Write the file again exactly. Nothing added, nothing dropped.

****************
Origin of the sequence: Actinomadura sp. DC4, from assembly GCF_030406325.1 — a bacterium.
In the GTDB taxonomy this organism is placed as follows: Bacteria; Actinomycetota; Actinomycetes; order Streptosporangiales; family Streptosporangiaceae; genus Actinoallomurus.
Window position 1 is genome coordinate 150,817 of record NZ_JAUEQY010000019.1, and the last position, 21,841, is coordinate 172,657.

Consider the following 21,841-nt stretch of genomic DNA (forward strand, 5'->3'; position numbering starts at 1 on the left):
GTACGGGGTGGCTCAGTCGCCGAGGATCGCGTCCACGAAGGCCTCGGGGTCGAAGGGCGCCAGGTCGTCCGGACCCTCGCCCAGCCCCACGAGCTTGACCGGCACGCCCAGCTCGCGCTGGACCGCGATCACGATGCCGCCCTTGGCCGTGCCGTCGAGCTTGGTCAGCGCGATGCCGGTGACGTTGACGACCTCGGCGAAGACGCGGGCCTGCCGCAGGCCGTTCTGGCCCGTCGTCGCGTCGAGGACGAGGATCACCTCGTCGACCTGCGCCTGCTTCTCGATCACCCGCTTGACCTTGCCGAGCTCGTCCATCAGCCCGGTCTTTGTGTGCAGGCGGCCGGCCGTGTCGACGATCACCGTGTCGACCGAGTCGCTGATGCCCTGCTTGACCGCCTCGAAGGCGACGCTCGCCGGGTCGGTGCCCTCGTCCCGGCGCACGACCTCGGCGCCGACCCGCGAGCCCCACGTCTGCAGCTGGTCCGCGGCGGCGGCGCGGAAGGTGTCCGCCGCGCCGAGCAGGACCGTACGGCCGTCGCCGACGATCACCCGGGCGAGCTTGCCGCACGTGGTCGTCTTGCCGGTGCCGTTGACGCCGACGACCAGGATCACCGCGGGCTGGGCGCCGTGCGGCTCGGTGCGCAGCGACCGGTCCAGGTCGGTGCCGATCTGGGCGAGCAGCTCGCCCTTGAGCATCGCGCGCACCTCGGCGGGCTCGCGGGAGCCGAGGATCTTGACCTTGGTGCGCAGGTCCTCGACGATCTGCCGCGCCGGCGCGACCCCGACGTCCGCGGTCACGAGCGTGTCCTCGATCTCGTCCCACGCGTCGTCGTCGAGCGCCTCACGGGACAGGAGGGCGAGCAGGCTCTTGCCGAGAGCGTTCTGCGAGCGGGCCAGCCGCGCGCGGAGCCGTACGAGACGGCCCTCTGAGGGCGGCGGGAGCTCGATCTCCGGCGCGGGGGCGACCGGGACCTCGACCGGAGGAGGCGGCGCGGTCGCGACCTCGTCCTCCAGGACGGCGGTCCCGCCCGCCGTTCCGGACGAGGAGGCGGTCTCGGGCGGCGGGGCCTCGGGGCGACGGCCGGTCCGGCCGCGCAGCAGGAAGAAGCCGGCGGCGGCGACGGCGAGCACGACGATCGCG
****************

Origin of the sequence: Actinomadura sp. DC4, from assembly GCF_030406325.1 — a bacterium.
In the GTDB taxonomy this organism is placed as follows: Bacteria; Actinomycetota; Actinomycetes; order Streptosporangiales; family Streptosporangiaceae; genus Actinoallomurus.
Window position 1 is genome coordinate 150,817 of record NZ_JAUEQY010000019.1, and the last position, 21,841, is coordinate 172,657.

Consider the following 21,841-nt stretch of genomic DNA (forward strand, 5'->3'; position numbering starts at 1 on the left):
GTACGGGGTGGCTCAGTCGCCGAGGATCGCGTCCACGAAGGCCTCGGGGTCGAAGGGCGCCAGGTCGTCCGGACCCTCGCCCAGCCCCACGAGCTTGACCGGCACGCCCAGCTCGCGCTGGACCGCGATCACGATGCCGCCCTTGGCCGTGCCGTCGAGCTTGGTCAGCGCGATGCCGGTGACGTTGACGACCTCGGCGAAGACGCGGGCCTGCCGCAGGCCGTTCTGGCCCGTCGTCGCGTCGAGGACGAGGATCACCTCGTCGACCTGCGCCTGCTTCTCGATCACCCGCTTGACCTTGCCGAGCTCGTCCATCAGCCCGGTCTTTGTGTGCAGGCGGCCGGCCGTGTCGACGATCACCGTGTCGACCGAGTCGCTGATGCCCTGCTTGACCGCCTCGAAGGCGACGCTCGCCGGGTCGGTGCCCTCGTCCCGGCGCACGACCTCGGCGCCGACCCGCGAGCCCCACGTCTGCAGCTGGTCCGCGGCGGCGGCGCGGAAGGTGTCCGCCGCGCCGAGCAGGACCGTACGGCCGTCGCCGACGATCACCCGGGCGAGCTTGCCGCACGTGGTCGTCTTGCCGGTGCCGTTGACGCCGACGACCAGGATCACCGCGGGCTGGGCGCCGTGCGGCTCGGTGCGCAGCGACCGGTCCAGGTCGGTGCCGATCTGGGCGAGCAGCTCGCCCTTGAGCATCGCGCGCACCTCGGCGGGCTCGCGGGAGCCGAGGATCTTGACCTTGGTGCGCAGGTCCTCGACGATCTGCCGCGCCGGCGCGACCCCGACGTCCGCGGTCACGAGCGTGTCCTCGATCTCGTCCCACGCGTCGTCGTCGAGCGCCTCACGGGACAGGAGGGCGAGCAGGCTCTTGCCGAGAGCGTTCTGCGAGCGGGCCAGCCGCGCGCGGAGCCGTACGAGACGGCCCTCTGAGGGCGGCGGGAGCTCGATCTCCGGCGCGGGGGCGACCGGGACCTCGACCGGAGGAGGCGGCGCGGTCGCGACCTCGTCCTCCAGGACGGCGGTCCCGCCCGCCGTTCCGGACGAGGAGGCGGTCTCGGGCGGCGGGGCCTCGGGGCGACGGCCGGTCCGGCCGCGCAGCAGGAAGAAGCCGGCGGCGGCGACGGCGAGCACGACGATCGCG